As such, the CUDOS smart contracts will provide access to the CUDOS layer 2 and the Cudo layer 3, in order to run any kind of workload on any kind of supported hardware, for as long as needed. This integration takes blockchains a step further into mass-adoption, as there will be no limit in the kind of workloads that can be requested through an on-chain smart contract.
# WebAssembly (Wasm)
# What is WebAssembly?
WebAssembly (or Wasm for short) is a binary instruction format for a stack-based virtual machine. Wasm is designed as a portable compilation target for programming languages, enabling deployment on the web for client and server applications.
# Why Web Assembly?
# What languages are supported
CUDOS will support all the standard languages that can be compiled, with an initial focus on C++ and Rust. Please do get in touch (opens new window) with us if you are interested in building dapps for CUDOS.
# Earnings from treasury
The CUDOS treasury has two main sources of income:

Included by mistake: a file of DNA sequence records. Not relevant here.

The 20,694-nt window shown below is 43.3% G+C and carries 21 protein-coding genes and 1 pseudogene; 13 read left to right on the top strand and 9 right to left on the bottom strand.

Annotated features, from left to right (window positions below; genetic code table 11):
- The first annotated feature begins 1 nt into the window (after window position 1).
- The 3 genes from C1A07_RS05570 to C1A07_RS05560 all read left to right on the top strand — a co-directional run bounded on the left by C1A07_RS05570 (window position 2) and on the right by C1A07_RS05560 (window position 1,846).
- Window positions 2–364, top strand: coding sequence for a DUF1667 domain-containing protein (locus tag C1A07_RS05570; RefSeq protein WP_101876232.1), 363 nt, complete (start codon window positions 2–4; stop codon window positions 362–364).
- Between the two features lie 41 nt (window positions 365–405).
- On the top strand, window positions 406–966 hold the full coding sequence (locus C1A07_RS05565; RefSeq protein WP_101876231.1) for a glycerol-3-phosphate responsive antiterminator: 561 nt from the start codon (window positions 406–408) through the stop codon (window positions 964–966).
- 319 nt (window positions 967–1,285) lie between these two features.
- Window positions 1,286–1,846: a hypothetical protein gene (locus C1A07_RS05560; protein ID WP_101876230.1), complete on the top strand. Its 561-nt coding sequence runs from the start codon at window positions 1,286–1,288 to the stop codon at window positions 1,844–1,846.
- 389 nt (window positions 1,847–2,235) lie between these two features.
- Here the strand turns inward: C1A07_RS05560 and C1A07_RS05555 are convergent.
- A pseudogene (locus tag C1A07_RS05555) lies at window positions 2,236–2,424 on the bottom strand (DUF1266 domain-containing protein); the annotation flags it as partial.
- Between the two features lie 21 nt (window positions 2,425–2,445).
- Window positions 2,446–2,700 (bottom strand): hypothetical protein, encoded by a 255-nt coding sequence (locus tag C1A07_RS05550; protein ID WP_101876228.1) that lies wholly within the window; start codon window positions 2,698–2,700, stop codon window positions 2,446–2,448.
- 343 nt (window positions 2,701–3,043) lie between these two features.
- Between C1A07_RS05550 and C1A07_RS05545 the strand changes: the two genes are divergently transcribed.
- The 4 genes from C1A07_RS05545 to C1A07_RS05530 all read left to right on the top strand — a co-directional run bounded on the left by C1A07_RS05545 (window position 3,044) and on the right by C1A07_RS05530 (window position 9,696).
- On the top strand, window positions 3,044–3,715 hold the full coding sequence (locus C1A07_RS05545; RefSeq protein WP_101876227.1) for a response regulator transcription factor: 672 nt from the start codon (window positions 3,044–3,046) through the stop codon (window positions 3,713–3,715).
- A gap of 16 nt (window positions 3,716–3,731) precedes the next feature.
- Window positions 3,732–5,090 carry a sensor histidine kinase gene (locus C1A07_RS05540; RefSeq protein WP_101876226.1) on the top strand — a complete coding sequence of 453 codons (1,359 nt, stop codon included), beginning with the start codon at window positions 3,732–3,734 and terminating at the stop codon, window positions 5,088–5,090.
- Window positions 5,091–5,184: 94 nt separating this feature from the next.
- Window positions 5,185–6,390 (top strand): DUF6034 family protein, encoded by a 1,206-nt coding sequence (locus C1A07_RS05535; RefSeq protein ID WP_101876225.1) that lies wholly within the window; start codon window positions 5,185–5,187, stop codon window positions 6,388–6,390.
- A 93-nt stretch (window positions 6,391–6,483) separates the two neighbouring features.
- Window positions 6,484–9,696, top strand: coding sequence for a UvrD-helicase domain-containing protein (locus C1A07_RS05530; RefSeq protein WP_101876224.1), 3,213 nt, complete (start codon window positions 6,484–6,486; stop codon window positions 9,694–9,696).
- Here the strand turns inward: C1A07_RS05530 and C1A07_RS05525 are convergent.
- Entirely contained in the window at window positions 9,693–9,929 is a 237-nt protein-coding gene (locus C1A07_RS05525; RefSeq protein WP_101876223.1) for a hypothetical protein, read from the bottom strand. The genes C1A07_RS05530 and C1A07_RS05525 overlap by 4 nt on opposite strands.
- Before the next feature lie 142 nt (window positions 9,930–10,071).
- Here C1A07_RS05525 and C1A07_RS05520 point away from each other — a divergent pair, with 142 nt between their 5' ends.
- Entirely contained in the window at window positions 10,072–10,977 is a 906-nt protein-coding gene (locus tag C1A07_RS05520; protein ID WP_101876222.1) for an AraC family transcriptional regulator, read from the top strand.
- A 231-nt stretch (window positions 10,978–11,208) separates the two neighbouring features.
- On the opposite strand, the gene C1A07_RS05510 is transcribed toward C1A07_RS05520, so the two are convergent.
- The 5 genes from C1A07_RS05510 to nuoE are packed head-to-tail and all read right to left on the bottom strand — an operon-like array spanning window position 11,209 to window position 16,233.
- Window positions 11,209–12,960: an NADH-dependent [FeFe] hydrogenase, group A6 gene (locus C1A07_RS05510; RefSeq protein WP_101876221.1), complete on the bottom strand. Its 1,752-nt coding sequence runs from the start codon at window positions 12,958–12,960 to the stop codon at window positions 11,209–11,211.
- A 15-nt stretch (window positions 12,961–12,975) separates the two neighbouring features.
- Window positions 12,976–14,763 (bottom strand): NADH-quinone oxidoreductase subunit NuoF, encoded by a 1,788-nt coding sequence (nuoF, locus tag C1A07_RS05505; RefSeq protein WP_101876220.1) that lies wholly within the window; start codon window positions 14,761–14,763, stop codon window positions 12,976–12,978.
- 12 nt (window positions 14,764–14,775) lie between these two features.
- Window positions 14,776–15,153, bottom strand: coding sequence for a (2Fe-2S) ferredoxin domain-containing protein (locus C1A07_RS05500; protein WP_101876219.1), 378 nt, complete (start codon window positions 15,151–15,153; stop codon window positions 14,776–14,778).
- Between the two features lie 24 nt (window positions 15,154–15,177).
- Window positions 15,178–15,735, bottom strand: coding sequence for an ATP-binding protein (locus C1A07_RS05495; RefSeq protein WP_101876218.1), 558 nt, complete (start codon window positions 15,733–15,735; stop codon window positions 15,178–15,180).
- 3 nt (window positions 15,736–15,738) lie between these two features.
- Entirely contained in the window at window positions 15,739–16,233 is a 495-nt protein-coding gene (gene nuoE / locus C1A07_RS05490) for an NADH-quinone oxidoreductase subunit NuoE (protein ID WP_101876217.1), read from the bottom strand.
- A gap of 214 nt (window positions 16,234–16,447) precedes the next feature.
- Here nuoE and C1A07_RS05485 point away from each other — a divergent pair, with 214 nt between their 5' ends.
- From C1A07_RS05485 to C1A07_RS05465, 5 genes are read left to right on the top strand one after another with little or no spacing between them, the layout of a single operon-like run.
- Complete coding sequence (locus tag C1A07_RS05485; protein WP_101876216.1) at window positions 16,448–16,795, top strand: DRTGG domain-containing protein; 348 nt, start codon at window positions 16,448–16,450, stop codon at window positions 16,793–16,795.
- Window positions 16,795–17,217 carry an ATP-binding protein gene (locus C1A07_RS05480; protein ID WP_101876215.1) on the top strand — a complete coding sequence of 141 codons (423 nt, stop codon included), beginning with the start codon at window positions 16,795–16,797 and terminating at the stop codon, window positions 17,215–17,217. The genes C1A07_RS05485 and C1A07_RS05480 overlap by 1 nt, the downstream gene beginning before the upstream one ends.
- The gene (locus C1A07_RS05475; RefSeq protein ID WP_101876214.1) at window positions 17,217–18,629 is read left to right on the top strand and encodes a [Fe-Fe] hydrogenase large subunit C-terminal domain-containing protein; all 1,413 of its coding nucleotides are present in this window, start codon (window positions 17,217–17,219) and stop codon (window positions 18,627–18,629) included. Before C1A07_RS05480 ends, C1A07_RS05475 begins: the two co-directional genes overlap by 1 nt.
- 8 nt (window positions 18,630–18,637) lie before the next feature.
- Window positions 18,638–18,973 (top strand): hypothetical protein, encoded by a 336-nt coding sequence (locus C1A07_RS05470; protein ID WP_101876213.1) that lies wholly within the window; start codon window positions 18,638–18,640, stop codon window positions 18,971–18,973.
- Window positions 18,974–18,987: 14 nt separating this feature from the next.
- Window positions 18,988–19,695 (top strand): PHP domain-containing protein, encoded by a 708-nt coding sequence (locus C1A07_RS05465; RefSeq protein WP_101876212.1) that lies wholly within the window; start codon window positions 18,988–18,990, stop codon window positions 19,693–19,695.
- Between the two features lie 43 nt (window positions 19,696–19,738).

- 20% of the payments made through CUDOS
- All tokens slashed due to malicious behaviour
First, once a request for external data or compute is made through the CUDOS smart contracts, 80% of the payment will go to the actual hardware suppliers that will run the compute job, and the other 20% will go to the treasury. Similarly, all slashed tokens will also be sent to the treasury.
Treasury tokens will mainly be used for the following four reasons:
- Staking rewards
- Development foundation
- Development grants
- Shared with developers of marketplace templates
Part of leftover tokens may be burnt in order to reduce the amount of tokens.
# How to delegate
Stake delegation will be done via a delegating provider, for the available supported staking providers of the CUDOS network.